The frilled shark, which can be found in deep waters all around the world, is still an enigmatic and uncommon species.

Sixgill Shark

Another animal with a lengthy evolutionary history is the sixgill shark. It may have been around for more than 250 million years, according to fossil evidence.

These sharks are distinct from their ancestors in that they have six gill slits instead of the more typical five found in other sharks.

They are very adaptable predators that can be found in a variety of maritime locations and depths.


The coelacanth is an extinct fish that should be mentioned rather than a shark. This extinct fish species, which has been around for more than 360 million years, was rediscovered in the 20th century after being considered to be extinct.

Coelacanths currently come in two species, one off the coast of Africa and the other close to Indonesia.

How did sharks survive five mass extinction events?

Sharks’ amazing adaptability and evolutionary tactics have allowed them to escape five global extinction catastrophes.

These prehistoric animals have developed a few essential characteristics that have enabled them to survive and flourish in the face of substantial environmental changes:

Diverse Diet

As opportunistic predators, sharks have a diverse range of food choices. When the environment was unstable, they were able to modify their feeding habits to the available food sources, which helped them survive.

Wide Distribution

Sharks are widely distributed and can be found in both shallow coastal waters and deep ocean regions. In the event of isolated disasters, their widespread dispersal lessens the probability of total extinction.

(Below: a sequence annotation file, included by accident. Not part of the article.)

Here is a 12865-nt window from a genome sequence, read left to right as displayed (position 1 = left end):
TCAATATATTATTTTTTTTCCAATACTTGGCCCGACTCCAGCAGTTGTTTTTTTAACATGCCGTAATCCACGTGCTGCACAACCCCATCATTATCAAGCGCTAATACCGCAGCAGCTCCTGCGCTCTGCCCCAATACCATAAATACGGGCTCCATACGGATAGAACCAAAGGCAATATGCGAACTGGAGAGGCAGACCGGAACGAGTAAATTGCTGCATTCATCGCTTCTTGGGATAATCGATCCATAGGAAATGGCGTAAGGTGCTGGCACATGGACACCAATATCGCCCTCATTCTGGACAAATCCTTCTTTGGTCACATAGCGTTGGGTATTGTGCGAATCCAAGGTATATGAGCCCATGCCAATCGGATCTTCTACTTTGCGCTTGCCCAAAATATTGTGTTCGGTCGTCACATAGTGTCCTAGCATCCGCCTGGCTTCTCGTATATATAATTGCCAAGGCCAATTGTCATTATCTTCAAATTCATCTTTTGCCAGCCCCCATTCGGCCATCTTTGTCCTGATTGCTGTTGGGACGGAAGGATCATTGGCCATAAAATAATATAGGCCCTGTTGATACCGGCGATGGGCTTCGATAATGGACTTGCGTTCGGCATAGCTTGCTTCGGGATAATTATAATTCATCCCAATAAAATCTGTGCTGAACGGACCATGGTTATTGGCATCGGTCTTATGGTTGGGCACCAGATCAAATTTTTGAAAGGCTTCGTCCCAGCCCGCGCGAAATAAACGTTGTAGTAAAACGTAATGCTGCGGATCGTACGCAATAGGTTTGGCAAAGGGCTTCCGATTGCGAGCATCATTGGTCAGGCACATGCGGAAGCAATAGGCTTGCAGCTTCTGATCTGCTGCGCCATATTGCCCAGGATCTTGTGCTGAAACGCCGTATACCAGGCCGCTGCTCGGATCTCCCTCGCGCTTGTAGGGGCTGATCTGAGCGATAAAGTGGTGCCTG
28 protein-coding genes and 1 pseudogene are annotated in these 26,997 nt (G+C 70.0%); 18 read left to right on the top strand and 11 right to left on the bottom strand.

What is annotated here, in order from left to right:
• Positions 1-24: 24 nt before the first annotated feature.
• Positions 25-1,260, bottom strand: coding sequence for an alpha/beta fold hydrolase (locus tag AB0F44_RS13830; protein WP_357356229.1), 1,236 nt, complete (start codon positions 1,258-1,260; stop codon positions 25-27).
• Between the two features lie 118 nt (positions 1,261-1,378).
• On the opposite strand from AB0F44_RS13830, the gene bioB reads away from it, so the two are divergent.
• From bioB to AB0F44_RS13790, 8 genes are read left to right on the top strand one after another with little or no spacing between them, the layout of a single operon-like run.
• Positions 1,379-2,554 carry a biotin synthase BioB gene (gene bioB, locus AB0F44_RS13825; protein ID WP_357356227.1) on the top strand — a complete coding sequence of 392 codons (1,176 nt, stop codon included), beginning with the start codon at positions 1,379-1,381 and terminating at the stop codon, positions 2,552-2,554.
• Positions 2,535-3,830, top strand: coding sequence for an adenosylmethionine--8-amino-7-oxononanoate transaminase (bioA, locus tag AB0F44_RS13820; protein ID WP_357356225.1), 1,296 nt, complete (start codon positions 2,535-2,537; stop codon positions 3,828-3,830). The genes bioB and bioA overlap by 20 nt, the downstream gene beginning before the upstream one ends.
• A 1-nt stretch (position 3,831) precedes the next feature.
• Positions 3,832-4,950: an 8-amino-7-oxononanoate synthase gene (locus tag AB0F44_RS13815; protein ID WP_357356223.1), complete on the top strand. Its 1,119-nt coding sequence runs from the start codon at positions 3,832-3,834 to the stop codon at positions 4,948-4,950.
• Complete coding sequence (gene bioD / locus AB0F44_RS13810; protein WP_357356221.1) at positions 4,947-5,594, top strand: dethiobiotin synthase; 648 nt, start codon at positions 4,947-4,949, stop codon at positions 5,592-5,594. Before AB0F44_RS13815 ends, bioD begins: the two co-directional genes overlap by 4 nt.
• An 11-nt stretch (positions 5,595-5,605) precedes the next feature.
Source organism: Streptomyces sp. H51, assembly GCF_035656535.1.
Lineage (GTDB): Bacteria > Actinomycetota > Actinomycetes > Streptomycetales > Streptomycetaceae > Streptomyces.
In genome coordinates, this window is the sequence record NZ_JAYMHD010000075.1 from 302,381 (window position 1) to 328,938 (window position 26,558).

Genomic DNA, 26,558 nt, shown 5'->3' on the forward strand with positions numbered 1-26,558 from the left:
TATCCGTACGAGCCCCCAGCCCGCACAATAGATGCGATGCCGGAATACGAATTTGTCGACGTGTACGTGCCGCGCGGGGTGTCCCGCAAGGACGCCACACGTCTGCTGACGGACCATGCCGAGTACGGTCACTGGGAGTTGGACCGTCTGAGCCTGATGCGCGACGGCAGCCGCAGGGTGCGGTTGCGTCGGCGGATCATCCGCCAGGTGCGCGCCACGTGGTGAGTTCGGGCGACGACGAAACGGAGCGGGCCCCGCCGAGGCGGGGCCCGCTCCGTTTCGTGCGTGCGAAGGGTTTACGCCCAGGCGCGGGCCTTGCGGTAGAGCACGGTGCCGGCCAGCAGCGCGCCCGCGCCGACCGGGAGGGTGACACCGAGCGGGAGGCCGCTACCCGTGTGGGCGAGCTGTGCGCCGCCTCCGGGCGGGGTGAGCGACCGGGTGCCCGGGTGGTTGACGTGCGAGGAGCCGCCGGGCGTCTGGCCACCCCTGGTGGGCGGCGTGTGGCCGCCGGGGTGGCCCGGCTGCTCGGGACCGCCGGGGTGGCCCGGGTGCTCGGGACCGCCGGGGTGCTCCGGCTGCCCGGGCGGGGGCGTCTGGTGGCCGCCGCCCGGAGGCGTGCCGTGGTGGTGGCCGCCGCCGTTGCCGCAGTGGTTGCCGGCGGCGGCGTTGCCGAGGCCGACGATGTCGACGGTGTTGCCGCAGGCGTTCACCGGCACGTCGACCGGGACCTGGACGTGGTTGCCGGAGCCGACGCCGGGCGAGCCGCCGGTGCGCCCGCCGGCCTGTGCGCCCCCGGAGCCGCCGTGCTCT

Reproductive Techniques

Compared to other fish species, many shark species mature slowly and have few offspring. They may devote more energy to each person thanks to this tactic, which raises the likelihood that their progeny will survive.


Some sharks live longer than average, which may enable them to withstand unstable settings and endure protracted periods of hardship.

Benthic Lifestyles

Some shark species lead benthic lifestyles, which refer to their predominant habitat as the ocean floor.

This way of existence may protect them from the worst consequences of extinction events that take place in surface waters.

Effective Predators

Sharks are apex predators that keep marine ecosystems in balance. They can adjust to variations in the availability of prey thanks to their predatory nature.

Generalist Anatomy

Over millions of years, the body plan of sharks has mostly not changed. They are able to successfully adapt to various ecological niches thanks to their generalist morphology.